Don't let the patent trolls win

Discussions about patents can be pretty arcane and may not cause much of a stir, but a court decision last month against a patent troll may mark a turning point in health IT.

A federal court in Texas has dismissed a patent claim against four of the biggest electronic health record vendors on the grounds that the patent at issue was too abstract to be patentable. The lawsuit had been brought by Preservation Wellness Technologies against Allscripts Healthcare Solutions, Epic Systems, athenahealth and NextGen Healthcare Information Systems.

Preservation is the owner of a patent known as patent 271, called "system for maintaining patent medical records for participating patients." The system provides secure management of medical records, remote access to patient records by patients and providers by use of a network, software, a two-way firewall, differential access and more. Preservation said the vendors had infringed on its patent.

The vendors asked the court to dismiss the claims on the basis that the patent wasn't eligible because it was based on an abstract idea of maintaining a system of patient records, and did not contain an inventive concept because the computing functionalities recited in the claims are "conventional" and "generic."  

The court agreed, and threw out the lawsuit. Even better, the judge threw it out quickly, based just on the pleadings filed. Had the case been drawn out longer, which is what Preservation requested, it would have increased the chances that the vendors would settle rather than spend more money in their defense.     

Patent trolls are patent holding companies whose sole purpose is to own and enforce intellectual property rights without actually practicing the invention.

The court was careful not to call Preservation a patent troll. But the law firm that reported the case--and represented Epic--had no qualms doing so.

This is hardly the only patent troll lawsuit against EHR and health IT vendors. MyMedicalRecords is well known for instituting claims against vendors for patent infringement, and has in the past been able to get vendors to settle out rather than participate in a protracted legal battle. However, MyMedicalRecords didn't fare too well in its most recent suit, losing against Walgreens and others because the court in that case also found that the concept of access and management of patient medical records is an abstract idea.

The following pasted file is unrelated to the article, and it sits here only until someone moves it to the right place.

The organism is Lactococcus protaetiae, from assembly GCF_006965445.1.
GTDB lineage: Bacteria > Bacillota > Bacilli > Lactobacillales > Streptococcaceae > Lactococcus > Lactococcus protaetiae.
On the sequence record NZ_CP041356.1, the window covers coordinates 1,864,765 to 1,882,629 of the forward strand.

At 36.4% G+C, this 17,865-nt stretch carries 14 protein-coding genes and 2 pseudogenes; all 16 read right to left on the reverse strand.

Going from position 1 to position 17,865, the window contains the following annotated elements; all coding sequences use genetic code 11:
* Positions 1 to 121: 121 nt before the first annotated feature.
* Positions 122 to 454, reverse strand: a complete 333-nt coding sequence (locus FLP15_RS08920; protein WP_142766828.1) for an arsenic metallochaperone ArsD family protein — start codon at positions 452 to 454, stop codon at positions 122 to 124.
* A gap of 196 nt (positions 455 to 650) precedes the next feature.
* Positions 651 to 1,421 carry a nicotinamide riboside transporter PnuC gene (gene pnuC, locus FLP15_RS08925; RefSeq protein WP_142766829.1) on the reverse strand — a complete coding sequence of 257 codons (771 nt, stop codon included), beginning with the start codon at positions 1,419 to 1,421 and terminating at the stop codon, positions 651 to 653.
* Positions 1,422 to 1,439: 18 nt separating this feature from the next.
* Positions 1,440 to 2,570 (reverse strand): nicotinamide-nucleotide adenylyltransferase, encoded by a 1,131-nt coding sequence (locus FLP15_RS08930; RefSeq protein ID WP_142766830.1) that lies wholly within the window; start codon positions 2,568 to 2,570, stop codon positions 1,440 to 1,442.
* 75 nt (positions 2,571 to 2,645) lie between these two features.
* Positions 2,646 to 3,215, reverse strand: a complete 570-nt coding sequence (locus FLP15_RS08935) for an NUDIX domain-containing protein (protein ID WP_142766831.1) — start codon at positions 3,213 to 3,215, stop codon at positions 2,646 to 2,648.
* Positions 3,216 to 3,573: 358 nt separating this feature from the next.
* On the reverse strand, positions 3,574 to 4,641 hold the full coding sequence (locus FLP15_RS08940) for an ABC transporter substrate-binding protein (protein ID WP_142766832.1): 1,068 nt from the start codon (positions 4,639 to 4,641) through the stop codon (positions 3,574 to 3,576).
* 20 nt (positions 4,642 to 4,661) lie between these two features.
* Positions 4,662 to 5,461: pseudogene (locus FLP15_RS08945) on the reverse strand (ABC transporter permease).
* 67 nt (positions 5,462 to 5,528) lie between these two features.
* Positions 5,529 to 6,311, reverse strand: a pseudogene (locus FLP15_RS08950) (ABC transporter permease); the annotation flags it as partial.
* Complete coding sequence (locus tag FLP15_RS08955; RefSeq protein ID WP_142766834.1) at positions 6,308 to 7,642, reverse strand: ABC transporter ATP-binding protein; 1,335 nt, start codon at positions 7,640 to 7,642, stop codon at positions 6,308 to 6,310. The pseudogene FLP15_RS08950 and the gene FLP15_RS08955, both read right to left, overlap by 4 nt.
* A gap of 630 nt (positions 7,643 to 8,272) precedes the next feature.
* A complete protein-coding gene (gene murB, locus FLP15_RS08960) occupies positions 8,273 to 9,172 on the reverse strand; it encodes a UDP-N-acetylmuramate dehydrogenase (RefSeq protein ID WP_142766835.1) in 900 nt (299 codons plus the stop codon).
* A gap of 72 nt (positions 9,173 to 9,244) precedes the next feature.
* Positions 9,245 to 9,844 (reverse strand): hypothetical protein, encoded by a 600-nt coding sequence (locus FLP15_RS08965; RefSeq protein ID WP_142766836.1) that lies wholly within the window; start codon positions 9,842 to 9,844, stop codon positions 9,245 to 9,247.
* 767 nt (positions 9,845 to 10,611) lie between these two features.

Now we also have the Preservation decision. We may just be seeing the start of a trend.

There's a lot of legal wrangling in the EHR/health IT market, and certainly many lawsuits have merit--after all, there's a lot a money at stake. But these are nuisance cases, not necessarily real, big stakes lawsuits involving active systems and real harm to victims who have been harmed by another.

And while often, people like to see Goliaths slain by Davids, a patent troll is not the "little guy." It's more like the third-party interloper, in it just to make a few bucks from a vendor who may not want to bother duking it out in court.

It's a shame that vendors must waste resources on these cases. But they're still lawsuits that must be taken seriously.

It's heartening, though, to see the vendors beginning to fight patent trolls. The more the vendors defend themselves and mount up wins, the less likely that the trolls will continue this line of attack. And hopefully, that will enable the vendors to spend more time and money on making EHRs more usable, interoperable and safe.

Moreover, if vendors continue to fight and win against patent trolls, maybe we can shed more light on the real problem: that non-patentable ideas are being awarded patents. What is going on in the U.S. Patent Office? Does the review process need updating? Should applications receive more scrutiny? And why are patent trolls allowed?

If these unwarranted patent applications had been properly denied to begin with, this sordid aspect to EHRs and health IT (and other industries) would be greatly reduced, if not eliminated. Then, people could concentrate on issues that really matter. - Marla (@MarlaHirsch and @FierceHealthIT)

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